The “Tower of Babel” story bridges the gap between when all the people of the world are “one” to when Abram is called by the Lord to migrate. Specifically, dealing with how a change in language separated the universally united people. It serves as a crucial “hinge” in the canonical sequence because all human language must have come about after this story took place.
The story begins with parenthetical verse, describing how the whole world spoke the same language. Migrating men came about Shinar, an ancient Sumer in northern Mesopotamia, and settled there. They wanted to build a city and a tower to the “top of the sky,” so that they [people] do not become scattered throughout the Earth. Then the Lord comes down, saying that if the people do this, nothing will stop them from doing anything they want to in the future. In order to stop this development, the Lord scatters the people throughout the Earth, and confuses their languages so different peoples will not be able to understand each other. Then the narrator notes that the city from which this took place was called Babel, and by reversal leads us back to the story’s message: the people were united and their language was one; now it is not.
From a mythological standpoint, the story attempts to explain how the major change came about from all peoples speaking the same language and living in the same general area, to speaking many different languages and moving across the earth. There simply cannot be such a major change between the Table of the Nations and Abram’s Call and Migration without a transition story to explain how the rapid spreading of people with different languages came about.
It appears that this story comes from the J sources, and there are several reasons that exemplify this clearly. Most obviously, the story uses the divine name LORD. In addition, God has several anthropomorphic characteristics. He “comes down” to see the city and tower that the men have built, and appears somewhat jealous or afraid of the people’s growing skills. He later says, “Let us go down” in order to confuse the people’s language. Although it could be said that for God to scatter the people throughout all the Earth, it must have been an action from “above,” it is safe to say that God is anthropomorphic.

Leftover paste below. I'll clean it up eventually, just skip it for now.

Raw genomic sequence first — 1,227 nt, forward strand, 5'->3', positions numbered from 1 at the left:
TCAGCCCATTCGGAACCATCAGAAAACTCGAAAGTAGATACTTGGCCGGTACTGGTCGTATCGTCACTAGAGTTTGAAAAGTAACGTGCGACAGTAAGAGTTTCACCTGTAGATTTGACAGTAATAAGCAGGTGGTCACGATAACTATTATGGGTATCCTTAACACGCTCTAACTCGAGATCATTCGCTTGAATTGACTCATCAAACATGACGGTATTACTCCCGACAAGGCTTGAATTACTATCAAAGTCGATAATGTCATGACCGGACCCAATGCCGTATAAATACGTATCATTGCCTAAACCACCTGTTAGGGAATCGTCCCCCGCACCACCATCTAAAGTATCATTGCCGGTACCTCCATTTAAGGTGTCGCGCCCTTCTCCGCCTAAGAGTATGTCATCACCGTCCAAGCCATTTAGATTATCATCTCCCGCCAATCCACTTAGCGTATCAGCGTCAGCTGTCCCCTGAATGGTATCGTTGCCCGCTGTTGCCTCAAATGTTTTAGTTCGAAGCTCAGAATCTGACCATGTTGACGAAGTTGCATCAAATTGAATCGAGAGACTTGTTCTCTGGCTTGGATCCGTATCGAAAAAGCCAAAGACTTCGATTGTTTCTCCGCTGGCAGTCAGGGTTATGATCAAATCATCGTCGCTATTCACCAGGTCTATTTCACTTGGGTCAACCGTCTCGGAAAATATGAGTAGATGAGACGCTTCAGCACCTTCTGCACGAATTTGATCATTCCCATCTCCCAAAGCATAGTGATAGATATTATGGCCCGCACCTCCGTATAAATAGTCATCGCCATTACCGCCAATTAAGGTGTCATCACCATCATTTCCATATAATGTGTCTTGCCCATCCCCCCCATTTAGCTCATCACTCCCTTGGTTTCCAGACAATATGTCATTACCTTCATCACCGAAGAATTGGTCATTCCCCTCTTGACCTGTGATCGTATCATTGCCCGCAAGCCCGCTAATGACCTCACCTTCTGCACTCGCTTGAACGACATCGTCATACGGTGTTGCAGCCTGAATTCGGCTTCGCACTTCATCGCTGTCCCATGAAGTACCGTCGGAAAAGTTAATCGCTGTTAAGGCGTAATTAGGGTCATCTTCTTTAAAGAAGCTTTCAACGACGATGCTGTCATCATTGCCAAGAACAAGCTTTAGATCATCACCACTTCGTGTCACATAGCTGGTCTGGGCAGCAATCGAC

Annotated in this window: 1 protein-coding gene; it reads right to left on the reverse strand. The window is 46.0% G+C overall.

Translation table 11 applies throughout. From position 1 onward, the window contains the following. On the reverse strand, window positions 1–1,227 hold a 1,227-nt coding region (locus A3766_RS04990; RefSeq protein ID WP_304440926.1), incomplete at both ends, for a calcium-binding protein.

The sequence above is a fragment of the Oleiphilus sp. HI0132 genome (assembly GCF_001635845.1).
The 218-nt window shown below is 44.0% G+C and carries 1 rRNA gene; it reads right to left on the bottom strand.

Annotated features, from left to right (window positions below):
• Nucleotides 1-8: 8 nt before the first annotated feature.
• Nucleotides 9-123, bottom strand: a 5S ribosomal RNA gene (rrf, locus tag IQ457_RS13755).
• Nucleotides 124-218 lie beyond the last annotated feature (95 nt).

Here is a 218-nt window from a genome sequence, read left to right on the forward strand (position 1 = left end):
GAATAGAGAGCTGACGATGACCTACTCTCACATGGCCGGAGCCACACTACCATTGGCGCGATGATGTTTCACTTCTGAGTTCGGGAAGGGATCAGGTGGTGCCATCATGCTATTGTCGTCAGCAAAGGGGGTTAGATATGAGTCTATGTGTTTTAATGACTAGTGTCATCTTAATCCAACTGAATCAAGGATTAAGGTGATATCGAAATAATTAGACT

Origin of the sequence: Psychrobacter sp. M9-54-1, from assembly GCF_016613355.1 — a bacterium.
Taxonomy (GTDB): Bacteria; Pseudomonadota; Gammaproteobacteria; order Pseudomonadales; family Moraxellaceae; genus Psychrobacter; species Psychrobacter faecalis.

In terms of canonical sequence of Genesis, this falls in the category of after blessing, sin rising up again out of human pride. The people feel successful in becoming independent of Yahweh and want to make a name for themselves, and want to avoid being scattered throughout the earth, so they do the opposite and come together in the city of Shinar. Specifically, it is sin because in the covenant with Noah, God commanded that the people go forth and multiply, filling all the Earth.
The focal point of the story is “The Tower.” In the story, the people say “Come, let us mold bricks and harden them with fire.” The story background is Babylonian. Shinar is the ancient name for Babylon, and the method of brickmaking described is characteristic of Mesopotamia due to the use of bricks and not stone. The tower, usually considered a sign of the sin of pride and rebellion against God, is compared to a Babylonian temple, otherwise known as a ziggurat. However, most ancient cities were built with watchtowers, which lessens the tower to just a “standard” feature of the city, with the only defining feature being that its top is “in the sky,” or very tall. There is little historical aid to this confusion because of the common practice of reusing mud bricks, and there is no historical parallel in Near Eastern mythology.